If you are a mature romantic with a soft spot for regular Americans struggling with their demons, divorces, and cash flows, and especially if you dig the bluesy music at the root of today's popular country western genre, director Scott Cooper’s "Crazy Heart" is for you. The movie won two Oscars in 2010, including for Best Song for the Ryan Bingham/T-Bone Burnett tune "Weary Kind." The title of this gritty and pretty film comes from the lyrics.
First-time director Cooper lights Gyllenhaal in sunshine to convey the brightness of Jean's soul. Those rays also accentuate an alluring angularity that, while appealing, also foreshadows the hard edge Bad will inevitably bump up against.
Blake, by contrast, inhabits dark restaurants and dingy motel rooms where he can gulp booze and chain smoke between lurches to the toilet or the next barroom stage. Bad is pretty bad the first time we hear him gig. But soon his renditions improve as he responds to good sidemen and in particular to having Jean in his life.
Eventually Bad begins to recapture some lost glory and breaks through a long period of writer's block. But even if a songwriter can find inspiration in a bottle it is never a sound bet the booze will propel him to the top of the charts. Bad does finally confront his alcoholism, but the scare that sobered him has also pushed Jean away.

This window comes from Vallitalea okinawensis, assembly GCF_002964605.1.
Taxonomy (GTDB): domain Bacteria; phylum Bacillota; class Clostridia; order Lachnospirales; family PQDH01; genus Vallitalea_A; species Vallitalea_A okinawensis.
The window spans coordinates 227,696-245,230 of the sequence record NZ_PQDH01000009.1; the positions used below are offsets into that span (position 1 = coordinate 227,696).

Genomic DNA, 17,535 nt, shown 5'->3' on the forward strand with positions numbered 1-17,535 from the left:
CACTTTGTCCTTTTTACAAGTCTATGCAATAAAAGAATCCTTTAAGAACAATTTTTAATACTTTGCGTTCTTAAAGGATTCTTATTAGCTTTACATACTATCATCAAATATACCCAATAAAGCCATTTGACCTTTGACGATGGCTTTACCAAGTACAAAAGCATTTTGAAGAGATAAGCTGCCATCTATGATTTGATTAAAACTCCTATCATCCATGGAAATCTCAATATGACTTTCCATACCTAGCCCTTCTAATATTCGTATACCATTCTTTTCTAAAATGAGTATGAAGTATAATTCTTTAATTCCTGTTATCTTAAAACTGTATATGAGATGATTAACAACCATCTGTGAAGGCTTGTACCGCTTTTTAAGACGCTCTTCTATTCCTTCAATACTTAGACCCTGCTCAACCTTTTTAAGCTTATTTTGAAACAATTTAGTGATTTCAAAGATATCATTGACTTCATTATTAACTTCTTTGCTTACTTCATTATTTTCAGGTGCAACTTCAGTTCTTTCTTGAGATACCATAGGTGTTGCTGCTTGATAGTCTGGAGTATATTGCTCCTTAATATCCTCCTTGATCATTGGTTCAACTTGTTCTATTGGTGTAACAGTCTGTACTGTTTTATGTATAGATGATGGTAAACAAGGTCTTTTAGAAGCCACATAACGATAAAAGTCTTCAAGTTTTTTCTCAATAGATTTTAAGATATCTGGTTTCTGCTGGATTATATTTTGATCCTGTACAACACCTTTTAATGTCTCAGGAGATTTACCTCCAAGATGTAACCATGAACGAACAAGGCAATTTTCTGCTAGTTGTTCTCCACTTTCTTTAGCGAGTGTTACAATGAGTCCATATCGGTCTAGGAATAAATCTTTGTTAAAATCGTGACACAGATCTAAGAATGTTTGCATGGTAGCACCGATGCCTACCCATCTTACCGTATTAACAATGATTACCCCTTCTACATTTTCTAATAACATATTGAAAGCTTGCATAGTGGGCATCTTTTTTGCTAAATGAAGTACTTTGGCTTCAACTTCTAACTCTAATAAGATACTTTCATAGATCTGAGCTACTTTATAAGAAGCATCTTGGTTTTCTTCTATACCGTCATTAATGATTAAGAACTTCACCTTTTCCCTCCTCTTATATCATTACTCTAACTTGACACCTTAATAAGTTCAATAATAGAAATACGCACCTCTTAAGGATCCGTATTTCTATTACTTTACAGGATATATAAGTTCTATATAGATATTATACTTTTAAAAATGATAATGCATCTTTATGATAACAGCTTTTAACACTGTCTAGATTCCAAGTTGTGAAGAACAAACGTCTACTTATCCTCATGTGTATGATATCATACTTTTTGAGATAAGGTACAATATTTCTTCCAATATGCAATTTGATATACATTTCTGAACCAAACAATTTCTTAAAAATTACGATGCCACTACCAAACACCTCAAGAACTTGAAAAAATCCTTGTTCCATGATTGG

A clean Bad confronts Jean in a brief doorjamb reunion in one of the film's best scenes, in which one man's emotional inertia is pitted against a loving single mom's bottom line. In the process Cooper creates a wrenching reality check on the contemporary human condition.
Cooper — and cinematographer Barry Markowitz — offer inspiring landscapes along the blue highways out west and contrast those grand images with the mundane charm of bowling alleys and out-of-the-way outposts of Americana.
Clearly those beat-down environs demand real character from their denizens. To establish his protagonist's current circumstances Cooper contrasts Bad's brown '78 Suburban with the gleaming tour buses of headliners. But Cooper also conjures the sublime core of the man when, in a minimalist scene, a reclining Bad composes music on the acoustic guitar.
Robert Duvall, in a minor role as Wayne, a bar manager, takes over like a quiet force for love and wonderment, as if the entire cast and crew just naturally deferred to the great veteran actor. Duvall's performance is an anchor of serenity. Wayne takes Bad fishing in a grace-filled scene of visual symmetry that makes you wish there were room for you in that boat.
"Crazy Heart" also speaks to, and in its own way advances, a theme that has been stuck in its tracks in many recent films, namely, the prodigal parent who after years of neglect attempts to reconnect with his estranged family.
"Crazy Heart" may be a modest picture in terms of its budget and themes, but Scott Cooper — who also wrote the screenplay based on the novel by Thomas Cobb — tells the story with a cinematic flourish rarely seen in today's Hollywood. For his efforts Cooper also deserved to have been nominated for the Oscar.